By Tom Quiner
√ The individual mandate is eliminated. You will not be fined for failing to purchase health insurance.
√ Companies with 50 or more employees will no longer face taxes and penalties if they do not provide health insurance to their employees.
√ Insurance companies must still offer insurance if you have pre-existing conditions. However, if your previous coverage elapsed 63 days or more in the previous twelve months, insurers can charge you 30% more, creating an incentive to maintain coverage, while discouraging gaming the system.
√ The amount of money states receive per Medicaid enrollee will be capped. Other Medicaid payments will be tightened up.
√ Insurers will be allowed to charge higher premiums to older customers, who statistically consume more healthcare services. However, this will be offset by tax credits which increase with age. This is significant since a tax credit reduces reduces tax exposure on a dollar for dollar basis.
√ Tax credits can’t be used to pay for insurance coverage that includes human abortion services, except for limited exceptions.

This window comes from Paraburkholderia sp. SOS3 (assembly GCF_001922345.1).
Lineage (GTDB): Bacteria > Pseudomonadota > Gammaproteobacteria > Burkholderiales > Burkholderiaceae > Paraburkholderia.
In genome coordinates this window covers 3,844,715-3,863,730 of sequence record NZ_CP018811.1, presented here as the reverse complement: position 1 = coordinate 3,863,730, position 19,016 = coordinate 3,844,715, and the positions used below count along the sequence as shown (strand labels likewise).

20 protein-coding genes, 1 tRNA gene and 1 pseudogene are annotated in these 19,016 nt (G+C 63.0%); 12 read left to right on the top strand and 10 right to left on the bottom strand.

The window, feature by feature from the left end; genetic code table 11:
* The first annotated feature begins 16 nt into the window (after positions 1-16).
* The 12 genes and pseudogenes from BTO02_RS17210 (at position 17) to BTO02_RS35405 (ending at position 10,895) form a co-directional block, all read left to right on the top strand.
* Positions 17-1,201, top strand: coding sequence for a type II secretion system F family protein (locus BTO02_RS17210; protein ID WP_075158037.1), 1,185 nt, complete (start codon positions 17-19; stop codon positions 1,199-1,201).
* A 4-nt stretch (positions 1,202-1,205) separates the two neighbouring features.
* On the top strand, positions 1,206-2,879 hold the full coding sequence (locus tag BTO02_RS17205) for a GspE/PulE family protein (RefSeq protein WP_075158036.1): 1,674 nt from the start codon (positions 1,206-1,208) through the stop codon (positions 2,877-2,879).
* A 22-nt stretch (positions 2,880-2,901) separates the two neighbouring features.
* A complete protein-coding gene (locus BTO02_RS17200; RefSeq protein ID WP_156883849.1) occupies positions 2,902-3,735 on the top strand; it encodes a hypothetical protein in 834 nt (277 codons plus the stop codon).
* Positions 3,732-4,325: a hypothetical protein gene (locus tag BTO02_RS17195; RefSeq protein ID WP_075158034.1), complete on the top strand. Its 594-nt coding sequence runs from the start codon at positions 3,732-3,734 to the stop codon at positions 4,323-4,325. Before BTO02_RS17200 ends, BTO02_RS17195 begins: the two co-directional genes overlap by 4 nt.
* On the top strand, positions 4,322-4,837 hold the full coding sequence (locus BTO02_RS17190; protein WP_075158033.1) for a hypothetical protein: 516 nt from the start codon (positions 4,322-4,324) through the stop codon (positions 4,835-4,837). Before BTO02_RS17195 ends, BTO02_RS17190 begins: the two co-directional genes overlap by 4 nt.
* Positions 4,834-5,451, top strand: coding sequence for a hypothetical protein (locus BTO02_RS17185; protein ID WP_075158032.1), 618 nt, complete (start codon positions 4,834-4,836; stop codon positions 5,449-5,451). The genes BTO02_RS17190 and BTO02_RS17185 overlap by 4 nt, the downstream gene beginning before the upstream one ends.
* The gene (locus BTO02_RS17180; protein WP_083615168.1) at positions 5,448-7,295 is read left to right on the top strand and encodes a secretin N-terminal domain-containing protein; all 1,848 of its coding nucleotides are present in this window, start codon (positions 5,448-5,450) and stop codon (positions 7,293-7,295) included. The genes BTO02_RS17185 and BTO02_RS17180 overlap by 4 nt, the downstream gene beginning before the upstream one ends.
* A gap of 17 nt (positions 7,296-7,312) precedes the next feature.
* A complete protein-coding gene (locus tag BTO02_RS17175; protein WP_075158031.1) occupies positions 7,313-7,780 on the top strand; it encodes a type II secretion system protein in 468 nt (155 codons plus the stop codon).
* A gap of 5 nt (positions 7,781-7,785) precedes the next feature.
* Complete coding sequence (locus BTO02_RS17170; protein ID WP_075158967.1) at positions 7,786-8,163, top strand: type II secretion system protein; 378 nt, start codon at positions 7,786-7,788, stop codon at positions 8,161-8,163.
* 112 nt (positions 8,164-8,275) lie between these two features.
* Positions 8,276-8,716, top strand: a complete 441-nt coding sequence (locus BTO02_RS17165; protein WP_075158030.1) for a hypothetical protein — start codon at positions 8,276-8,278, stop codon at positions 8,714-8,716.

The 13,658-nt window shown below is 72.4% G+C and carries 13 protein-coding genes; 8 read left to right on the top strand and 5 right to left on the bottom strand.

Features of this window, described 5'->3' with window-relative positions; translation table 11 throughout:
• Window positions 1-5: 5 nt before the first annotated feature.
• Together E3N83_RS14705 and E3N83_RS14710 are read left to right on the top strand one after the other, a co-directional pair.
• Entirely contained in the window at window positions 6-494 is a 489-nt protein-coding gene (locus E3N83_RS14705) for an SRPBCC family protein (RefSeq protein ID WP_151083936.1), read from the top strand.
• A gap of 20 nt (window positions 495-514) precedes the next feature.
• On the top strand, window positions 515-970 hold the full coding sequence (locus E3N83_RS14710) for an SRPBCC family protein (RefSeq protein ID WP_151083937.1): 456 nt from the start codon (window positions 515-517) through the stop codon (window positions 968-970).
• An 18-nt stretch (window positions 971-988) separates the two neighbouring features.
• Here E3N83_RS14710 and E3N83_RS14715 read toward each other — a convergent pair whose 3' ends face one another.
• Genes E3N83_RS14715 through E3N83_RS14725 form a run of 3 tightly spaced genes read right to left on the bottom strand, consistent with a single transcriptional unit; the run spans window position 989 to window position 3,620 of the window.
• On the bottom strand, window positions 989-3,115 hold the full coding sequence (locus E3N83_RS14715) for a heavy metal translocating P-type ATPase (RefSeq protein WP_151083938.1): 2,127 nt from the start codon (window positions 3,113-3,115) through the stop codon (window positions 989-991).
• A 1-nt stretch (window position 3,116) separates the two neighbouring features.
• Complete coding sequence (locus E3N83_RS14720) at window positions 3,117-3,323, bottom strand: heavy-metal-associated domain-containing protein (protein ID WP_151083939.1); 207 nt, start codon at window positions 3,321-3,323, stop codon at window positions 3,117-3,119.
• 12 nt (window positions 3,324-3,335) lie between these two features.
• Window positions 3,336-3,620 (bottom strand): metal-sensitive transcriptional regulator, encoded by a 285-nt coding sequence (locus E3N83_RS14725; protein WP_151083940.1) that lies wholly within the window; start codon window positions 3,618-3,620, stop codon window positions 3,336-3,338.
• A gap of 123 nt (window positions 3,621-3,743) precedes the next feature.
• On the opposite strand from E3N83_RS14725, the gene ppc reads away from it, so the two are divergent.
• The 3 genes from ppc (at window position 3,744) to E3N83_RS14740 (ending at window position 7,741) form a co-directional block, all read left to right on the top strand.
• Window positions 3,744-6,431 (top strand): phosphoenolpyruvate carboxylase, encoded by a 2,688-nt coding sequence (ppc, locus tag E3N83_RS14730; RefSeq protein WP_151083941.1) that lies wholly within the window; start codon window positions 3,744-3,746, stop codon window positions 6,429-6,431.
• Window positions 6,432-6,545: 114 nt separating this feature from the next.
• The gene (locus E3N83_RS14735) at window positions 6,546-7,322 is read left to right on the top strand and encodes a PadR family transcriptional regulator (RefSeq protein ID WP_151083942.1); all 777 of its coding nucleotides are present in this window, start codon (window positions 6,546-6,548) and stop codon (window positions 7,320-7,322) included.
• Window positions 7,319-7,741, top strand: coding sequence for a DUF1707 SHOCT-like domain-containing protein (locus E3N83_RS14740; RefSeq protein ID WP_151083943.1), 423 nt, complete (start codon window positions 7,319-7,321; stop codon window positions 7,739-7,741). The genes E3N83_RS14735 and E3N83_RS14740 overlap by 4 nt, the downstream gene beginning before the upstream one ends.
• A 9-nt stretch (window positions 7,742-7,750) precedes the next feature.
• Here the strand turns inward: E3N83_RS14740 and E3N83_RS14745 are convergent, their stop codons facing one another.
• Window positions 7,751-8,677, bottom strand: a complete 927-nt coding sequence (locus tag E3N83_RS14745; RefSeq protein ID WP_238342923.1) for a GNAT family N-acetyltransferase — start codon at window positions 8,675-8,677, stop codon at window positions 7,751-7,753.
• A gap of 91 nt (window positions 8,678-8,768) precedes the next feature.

√ Obamacare subsidies are eliminated. However, they will be offset by a $100 billion Patient and State Stability Fund over the next nine years, which will be block-granted to states for them to deploy in a way that best fits their residents. This effectively builds on an approach that was in place in a majority of states prior to the passage of Obamacare.
√ Tax-exempt health savings accounts will be increased from $3,400 for individuals and $6,750 for families now to $6,550 and $13,100. Their use is broadened to include more over-the-counter pharmaceuticals limited by Obamacare.
√ Young adults under 26 can remain on their parents’ plans.
There are the basics without fanfare or emotion. It’s not perfect. But this blog supports it and encourages Congress to vote YES.